There's an interesting post over on the Hut 8 Labs blog looking at overconfidence in developers and how it effects their estimations of the time it takes to get things done.
I'm going to talk today about what goes on in inside developers' heads when they make estimates, why that's so hard to fix, and how I personally figured out how to live and write software (for very happy business owners) even though my estimates are just as brutally unreliable as ever. But first, a story.
He talks about one of his own experiences about overconfidence and how he found a connection point in a section of a book with it as it talked about overconfidence. He talks about why you (we, as developers) suck at making estimates and how it should be less of a "how long to do it" question and more of a "how confident am I that I can do it" question. He points out that there are some situations where estimations don't suck - 0-12 hour tasks.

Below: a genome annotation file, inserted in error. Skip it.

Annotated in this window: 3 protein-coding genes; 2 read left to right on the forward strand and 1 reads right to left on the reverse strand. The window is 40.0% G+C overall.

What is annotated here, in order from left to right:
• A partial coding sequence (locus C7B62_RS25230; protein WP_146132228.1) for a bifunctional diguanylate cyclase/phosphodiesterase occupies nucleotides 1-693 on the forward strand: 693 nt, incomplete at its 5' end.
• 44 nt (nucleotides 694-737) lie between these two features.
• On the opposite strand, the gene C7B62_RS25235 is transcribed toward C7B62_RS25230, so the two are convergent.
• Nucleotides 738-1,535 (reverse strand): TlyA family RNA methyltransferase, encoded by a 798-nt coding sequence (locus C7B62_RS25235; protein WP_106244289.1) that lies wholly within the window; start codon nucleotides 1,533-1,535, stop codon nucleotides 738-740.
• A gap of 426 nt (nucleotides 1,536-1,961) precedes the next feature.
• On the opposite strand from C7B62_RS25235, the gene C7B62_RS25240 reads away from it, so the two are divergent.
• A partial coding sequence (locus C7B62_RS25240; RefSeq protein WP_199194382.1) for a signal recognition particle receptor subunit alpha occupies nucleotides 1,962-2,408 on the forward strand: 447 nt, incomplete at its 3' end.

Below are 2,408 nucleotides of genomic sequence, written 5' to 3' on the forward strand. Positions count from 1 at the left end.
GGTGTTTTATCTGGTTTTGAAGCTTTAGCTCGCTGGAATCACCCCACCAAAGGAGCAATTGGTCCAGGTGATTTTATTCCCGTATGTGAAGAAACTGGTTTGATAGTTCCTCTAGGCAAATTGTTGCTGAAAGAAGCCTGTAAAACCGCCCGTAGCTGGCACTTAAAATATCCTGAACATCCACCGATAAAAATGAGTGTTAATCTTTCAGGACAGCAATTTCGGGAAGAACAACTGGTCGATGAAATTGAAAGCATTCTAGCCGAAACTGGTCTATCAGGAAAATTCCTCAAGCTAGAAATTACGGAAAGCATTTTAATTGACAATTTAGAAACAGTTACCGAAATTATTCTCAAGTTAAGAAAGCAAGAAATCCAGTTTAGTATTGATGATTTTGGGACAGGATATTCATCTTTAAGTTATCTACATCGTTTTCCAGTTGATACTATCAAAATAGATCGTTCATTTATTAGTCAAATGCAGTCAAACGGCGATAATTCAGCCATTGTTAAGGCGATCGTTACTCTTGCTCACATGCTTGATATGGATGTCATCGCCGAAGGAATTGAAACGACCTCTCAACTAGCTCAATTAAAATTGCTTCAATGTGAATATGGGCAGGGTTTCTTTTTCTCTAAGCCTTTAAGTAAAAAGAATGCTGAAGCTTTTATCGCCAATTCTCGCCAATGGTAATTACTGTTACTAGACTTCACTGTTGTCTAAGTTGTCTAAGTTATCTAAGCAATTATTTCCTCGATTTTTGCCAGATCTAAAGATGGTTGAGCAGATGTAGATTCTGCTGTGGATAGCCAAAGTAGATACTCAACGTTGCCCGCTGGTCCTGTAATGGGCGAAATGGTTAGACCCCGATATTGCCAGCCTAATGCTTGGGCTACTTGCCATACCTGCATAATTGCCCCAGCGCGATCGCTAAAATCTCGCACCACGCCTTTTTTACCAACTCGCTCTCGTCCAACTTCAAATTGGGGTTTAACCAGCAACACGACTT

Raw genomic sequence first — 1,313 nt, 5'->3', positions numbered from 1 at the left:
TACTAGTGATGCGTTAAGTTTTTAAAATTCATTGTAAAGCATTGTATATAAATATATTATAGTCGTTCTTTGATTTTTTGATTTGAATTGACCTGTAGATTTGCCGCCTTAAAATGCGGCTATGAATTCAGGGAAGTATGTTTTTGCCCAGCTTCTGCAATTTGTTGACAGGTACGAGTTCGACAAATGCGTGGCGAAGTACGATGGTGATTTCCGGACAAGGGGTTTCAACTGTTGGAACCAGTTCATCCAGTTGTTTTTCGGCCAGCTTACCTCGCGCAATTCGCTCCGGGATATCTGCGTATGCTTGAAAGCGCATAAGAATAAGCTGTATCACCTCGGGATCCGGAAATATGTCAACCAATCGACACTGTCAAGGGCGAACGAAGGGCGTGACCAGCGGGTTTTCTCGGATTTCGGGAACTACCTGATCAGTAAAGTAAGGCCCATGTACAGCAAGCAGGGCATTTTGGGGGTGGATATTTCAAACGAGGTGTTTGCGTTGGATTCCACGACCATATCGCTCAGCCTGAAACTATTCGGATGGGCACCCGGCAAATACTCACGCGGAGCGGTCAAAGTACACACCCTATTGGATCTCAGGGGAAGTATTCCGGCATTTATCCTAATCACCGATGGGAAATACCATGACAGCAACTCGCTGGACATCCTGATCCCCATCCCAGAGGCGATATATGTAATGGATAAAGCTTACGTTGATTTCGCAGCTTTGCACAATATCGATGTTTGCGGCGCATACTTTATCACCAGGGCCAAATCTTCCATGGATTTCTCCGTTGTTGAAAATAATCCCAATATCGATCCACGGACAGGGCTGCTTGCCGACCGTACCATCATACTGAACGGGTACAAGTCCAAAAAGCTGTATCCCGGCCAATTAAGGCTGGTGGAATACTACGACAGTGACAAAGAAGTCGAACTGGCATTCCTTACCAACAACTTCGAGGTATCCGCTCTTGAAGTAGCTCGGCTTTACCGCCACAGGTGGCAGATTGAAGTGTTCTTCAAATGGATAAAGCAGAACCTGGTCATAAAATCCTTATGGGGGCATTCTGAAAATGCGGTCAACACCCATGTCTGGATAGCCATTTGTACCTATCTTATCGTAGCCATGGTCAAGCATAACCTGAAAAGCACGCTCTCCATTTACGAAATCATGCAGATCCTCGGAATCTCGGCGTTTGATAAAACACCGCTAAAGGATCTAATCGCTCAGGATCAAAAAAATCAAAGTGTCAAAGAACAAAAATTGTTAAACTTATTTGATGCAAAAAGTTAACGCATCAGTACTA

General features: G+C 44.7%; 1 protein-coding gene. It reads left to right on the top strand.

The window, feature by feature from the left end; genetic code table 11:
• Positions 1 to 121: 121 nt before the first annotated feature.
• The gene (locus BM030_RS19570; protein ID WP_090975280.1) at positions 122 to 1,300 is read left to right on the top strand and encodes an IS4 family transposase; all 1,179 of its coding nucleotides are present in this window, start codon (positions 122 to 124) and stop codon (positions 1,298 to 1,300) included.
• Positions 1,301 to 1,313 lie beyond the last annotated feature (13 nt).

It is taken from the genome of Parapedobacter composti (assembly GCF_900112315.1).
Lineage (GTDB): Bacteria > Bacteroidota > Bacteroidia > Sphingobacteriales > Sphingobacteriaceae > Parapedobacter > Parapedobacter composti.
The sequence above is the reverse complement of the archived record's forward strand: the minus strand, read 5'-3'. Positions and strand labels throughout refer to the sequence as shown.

So what do we do? Just accept that all our projects are doomed to failure? That we'll have poisoned relationships with the rest of the business, because we'll always be failing to meet our promises? The key is that you first accept that making accurate long-term estimates is fundamentally impossible. Once you've done that, you can tackle a challenge which, though extremely difficult, can be met: how you can your dev team generate a ton of value, even though you can not make meaningful long-term estimates?